I totally get wanting to take your kids to the movies and I try to teach mine to be critical, I think they are great at that now, even my 4 year old. Though I really, really wish there were not so many “teachable moments” and that they were able to see more irls being strong, brave, leaders,a nd protagonists.


  10. I agree with Margot about Miyazaki films. I’m pleased to show them to my girls. His worlds are very gender-balanced. Very rarely are there true villians. I love all of his films. So good, and they always leave you with positive feelings. He is also great at capturing the innocence of childhood in very whimsical ways. I just love his characters.

  11. Whoever wrote this has wayyyy too much time on their hands. This is the most ridiculous thing I have ever read. I’m taking my little girl to see this and I’m pretty sure she won’t feel “left out” lol so stupid

    • Hi Rose,

      Your daughter may not notice girls are sidelined because she is so used to seeing girls go missing, it seems normal. Do you think you or your kids would notice how many girls there were in a mainstream movie that featured brave female buddies and rival sororities? It would be a stand out.


  12. I’m very disheartened about all of this. My nearly 3-year-old son LOVES Monsters, Inc, and I was thinking about taking him to Monsters University as his first theater experience. But I don’t want him getting used to a fantasy world where girls don’t exist, even though there is already a dearth of girls in all of his favorite movies: Cars, Up, Wall-e, Shrek, and so on. I was really encouraging him to like the Incredibles (which he did for a time) despite it being a little more violent/scary than I’d like, because it featured Helen–a mom who was also a complete badass who was intelligent, resourceful, powerful, and loving. But I would love to see movies give my kid a little girl who is a complete badass so he can see how a “peer” handles challenges. (One of the reasons why I love Boo in Monsters Inc).

    In some ways, I thought being the feminist parent of boys (our second son is due in the fall) would be a little easier. But that would only be the case if I just wanted my sons to grow up ignorant of their male privilege. No, I don’t have to combat the Cinderella Ate My Daughter issue (although I’d kind of like to get my kids some Barbies as a subversive act, considering how much my son enjoyed dressing and undressing the dolls belonging to a female playmate), but I can’t just let male privilege go unremarked if I want my boys to be feminists. I have to remember that feminist parenting is constant work, whether you have daughters or sons.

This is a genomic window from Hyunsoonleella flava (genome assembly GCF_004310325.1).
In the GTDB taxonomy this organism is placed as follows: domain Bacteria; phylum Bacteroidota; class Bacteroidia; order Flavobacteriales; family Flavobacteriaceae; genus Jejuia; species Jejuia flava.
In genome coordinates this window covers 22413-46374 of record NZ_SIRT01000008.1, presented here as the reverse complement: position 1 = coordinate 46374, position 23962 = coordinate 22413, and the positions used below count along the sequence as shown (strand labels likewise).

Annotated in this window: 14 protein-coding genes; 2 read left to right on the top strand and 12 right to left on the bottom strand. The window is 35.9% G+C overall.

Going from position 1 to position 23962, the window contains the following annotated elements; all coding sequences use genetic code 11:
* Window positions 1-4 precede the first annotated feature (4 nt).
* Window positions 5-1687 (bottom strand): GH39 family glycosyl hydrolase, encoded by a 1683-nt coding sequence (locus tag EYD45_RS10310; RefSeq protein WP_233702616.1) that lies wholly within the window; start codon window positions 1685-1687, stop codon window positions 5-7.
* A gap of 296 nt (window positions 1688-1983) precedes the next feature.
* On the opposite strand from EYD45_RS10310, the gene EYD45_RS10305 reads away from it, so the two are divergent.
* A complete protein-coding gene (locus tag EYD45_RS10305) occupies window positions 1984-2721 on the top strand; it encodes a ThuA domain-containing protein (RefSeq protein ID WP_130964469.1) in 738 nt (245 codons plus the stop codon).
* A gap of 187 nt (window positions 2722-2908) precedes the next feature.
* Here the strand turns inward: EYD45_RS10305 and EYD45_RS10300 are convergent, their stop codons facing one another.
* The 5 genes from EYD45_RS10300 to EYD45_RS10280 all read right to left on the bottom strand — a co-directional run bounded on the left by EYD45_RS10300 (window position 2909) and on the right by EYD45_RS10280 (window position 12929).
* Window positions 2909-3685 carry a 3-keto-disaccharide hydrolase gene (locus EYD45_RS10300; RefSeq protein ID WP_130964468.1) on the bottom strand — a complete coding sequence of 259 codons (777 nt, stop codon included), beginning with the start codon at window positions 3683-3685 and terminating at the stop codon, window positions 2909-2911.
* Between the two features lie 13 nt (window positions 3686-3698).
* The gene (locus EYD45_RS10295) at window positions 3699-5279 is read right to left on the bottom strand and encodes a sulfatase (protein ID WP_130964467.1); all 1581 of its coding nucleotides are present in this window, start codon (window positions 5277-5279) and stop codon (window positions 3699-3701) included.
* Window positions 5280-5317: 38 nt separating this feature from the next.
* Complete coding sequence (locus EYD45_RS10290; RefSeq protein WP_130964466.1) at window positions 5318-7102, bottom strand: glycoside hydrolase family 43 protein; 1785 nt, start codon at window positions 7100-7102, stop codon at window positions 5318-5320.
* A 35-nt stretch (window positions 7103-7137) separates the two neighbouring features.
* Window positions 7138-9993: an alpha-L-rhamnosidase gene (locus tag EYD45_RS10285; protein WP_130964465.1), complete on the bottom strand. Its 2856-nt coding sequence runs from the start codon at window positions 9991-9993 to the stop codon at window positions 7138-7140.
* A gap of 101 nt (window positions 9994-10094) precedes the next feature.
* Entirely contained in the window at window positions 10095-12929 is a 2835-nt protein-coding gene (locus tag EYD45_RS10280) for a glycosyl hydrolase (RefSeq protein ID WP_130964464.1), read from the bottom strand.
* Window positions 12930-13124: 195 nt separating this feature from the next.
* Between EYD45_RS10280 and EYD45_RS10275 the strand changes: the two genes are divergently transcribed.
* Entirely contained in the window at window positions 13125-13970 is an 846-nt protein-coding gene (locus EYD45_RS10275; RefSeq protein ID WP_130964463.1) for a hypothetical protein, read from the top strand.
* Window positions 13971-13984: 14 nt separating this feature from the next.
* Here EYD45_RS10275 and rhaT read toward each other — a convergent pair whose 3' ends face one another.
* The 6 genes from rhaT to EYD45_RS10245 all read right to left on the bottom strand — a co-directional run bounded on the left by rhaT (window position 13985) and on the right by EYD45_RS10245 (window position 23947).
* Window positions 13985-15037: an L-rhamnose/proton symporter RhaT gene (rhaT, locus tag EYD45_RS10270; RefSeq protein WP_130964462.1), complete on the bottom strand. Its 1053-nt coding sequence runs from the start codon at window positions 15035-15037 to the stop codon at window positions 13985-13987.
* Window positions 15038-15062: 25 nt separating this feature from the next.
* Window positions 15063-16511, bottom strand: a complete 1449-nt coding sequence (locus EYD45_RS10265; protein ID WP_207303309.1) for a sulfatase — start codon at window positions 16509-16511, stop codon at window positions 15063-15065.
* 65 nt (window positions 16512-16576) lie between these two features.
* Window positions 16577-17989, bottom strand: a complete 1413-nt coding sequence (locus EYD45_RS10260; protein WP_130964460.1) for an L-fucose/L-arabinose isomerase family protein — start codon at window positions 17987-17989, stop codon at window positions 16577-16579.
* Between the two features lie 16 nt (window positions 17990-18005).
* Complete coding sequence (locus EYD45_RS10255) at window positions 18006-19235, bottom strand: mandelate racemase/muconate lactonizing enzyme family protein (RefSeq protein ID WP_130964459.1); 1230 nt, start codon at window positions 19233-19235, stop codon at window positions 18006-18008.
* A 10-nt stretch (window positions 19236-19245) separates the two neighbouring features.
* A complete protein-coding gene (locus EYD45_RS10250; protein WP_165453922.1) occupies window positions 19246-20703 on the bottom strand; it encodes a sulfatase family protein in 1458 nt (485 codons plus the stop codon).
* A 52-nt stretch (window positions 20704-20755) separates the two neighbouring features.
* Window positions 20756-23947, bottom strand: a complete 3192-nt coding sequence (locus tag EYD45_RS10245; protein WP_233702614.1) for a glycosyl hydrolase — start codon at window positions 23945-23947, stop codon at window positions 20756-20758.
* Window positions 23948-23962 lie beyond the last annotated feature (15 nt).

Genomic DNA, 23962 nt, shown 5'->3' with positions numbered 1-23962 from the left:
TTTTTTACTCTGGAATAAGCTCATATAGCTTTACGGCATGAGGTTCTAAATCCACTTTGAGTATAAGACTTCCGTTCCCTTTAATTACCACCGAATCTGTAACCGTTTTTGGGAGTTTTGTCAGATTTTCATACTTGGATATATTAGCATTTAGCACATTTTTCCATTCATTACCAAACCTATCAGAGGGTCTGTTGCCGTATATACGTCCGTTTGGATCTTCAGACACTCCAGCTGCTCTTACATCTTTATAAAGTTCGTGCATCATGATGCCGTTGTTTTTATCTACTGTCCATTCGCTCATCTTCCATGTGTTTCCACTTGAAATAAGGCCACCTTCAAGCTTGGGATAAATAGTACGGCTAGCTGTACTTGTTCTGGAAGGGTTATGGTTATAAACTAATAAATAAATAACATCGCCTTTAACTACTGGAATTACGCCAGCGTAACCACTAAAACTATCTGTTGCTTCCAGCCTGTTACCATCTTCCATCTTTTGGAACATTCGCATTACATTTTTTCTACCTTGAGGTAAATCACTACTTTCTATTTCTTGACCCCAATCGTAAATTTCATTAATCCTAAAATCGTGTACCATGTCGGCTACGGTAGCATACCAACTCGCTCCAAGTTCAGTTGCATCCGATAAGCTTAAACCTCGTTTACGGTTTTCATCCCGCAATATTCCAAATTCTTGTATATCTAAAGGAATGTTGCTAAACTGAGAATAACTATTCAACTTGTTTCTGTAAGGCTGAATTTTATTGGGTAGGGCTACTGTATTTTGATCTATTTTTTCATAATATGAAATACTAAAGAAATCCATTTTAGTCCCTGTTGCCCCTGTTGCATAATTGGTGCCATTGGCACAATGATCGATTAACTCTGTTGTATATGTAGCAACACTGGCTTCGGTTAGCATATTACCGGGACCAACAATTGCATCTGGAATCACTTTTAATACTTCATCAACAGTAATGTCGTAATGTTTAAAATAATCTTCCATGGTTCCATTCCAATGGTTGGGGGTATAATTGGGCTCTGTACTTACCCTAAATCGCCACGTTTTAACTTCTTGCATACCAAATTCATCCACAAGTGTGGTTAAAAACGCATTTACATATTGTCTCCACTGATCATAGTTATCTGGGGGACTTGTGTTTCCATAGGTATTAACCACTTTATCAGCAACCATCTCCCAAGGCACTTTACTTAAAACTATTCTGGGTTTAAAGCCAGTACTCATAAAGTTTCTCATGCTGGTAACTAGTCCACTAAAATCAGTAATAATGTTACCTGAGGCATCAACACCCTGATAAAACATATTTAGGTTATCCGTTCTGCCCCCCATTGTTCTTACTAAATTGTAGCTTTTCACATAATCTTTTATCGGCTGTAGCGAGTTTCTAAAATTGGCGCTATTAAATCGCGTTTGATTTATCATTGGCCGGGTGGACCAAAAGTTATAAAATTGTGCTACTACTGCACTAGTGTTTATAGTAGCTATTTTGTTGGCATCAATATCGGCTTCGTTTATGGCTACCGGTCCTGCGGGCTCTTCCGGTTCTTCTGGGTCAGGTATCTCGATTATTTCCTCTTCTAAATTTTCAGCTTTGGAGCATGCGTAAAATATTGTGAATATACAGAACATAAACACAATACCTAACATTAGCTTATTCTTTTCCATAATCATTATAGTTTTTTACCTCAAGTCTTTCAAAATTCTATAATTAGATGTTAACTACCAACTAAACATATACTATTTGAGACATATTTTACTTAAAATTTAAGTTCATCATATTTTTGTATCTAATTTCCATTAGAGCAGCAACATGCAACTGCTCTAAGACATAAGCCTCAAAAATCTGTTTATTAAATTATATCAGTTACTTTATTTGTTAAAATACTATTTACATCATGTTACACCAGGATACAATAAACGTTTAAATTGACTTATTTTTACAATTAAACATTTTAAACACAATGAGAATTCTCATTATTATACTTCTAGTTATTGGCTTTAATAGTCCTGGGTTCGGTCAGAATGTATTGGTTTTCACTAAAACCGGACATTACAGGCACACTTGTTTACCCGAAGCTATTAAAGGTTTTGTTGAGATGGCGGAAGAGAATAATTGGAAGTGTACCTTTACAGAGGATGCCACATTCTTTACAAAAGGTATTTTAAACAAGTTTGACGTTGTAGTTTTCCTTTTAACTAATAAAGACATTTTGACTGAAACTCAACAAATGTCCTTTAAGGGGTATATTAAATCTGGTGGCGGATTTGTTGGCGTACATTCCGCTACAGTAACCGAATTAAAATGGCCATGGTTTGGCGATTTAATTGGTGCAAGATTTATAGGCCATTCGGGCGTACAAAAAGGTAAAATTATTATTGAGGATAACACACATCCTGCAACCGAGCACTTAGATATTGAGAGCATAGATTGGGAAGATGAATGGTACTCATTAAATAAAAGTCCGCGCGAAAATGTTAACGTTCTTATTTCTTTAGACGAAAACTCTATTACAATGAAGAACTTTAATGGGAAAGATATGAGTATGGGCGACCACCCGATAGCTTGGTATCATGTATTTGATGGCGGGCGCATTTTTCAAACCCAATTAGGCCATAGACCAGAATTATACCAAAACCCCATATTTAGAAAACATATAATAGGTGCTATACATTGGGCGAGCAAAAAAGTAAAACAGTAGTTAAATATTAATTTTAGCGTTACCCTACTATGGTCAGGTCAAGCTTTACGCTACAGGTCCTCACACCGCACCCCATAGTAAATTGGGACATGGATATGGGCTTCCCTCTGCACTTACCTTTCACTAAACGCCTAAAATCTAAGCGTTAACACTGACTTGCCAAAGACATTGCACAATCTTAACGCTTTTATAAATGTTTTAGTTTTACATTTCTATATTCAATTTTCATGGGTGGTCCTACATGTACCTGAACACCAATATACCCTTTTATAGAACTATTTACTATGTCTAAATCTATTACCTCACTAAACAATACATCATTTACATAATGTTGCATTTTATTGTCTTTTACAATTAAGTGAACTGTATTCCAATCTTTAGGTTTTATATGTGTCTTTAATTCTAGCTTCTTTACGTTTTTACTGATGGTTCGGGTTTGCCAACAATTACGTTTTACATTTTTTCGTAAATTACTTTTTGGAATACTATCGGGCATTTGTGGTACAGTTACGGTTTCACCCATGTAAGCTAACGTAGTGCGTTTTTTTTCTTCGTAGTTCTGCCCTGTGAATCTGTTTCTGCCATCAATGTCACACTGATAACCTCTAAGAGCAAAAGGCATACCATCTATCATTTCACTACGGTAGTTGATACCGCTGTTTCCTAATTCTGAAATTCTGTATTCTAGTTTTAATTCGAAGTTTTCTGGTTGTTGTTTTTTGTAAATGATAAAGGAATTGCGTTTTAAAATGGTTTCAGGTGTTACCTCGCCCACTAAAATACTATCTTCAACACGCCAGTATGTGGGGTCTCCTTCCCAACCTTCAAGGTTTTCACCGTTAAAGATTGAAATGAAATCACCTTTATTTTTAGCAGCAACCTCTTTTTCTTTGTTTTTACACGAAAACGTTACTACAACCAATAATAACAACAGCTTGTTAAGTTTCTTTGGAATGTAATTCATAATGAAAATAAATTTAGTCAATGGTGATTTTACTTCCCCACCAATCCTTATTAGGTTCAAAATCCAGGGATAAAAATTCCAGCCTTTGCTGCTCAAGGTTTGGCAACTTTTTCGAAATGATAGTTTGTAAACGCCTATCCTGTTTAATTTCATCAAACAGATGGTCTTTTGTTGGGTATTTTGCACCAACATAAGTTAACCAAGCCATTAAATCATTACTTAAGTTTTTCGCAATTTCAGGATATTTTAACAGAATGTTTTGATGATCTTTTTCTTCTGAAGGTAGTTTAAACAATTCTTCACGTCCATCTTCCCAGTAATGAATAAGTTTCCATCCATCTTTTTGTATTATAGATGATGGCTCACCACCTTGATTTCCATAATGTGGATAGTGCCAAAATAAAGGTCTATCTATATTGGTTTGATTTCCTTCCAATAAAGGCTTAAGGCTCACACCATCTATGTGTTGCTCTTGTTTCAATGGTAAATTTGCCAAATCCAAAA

• Hi Erin,

        I am angry that females are hardly ever allowed to be protagonists in movies for kids. Is calling me angry about this supposed to insult me? Women aren’t supposed to be angry? Or moms aren’t supposed to be angry? Or I’m not supposed to get angry about something as trivial as a cartoon? If it were just one cartoon, I wouldn’t be, but its a repetitive pattern that teaches kids that boys are more important than girls.


      • Frankly, I’m more worried that the little girl I nanny is four and already thinks she “isn’t supposed” to play with cars or go see Star Wars than that @Erin is worried about raising her boys to respect women.
        I think preschool is a little young to believe it’s an actual rule that “girls can only be in pink movies.” And it seriously concerns me that media companies are at best too lazy to consider the impact of only creating good female characters in “pink movies.”
        If you ask me, @Erin isn’t “just” an angry woman, she’s a “justly” angry woman.

    • Hi Emily,

      Thanks so much for your comment. Boys also lose out from these gender stereotypes and it really sucks that are kids see them all the time. Have you tried showing your son Miyazaki? What I did with my kids is I just put it on even though they protested and once it started, they loved it.


    • Hi emily,

      It’s so important to show boys movies about strong girls– and books, TV, games, etc. So happy you are making an effort. It’s why gender segregating girl empowerment won’t overcome stereotypes either. I wrote this to you on Reel Girl’s Facebook page but try showing your sons Miyazaki, his films are so great. Just put in on, even if he protests and he will be totally into it very soon.


    • You are absolutely right. We can’t stop at seeing, it takes a lot of dedication to follow through and bring these issues to light for our children too, girls and boys both. When they know better they can do better.

Leave a Reply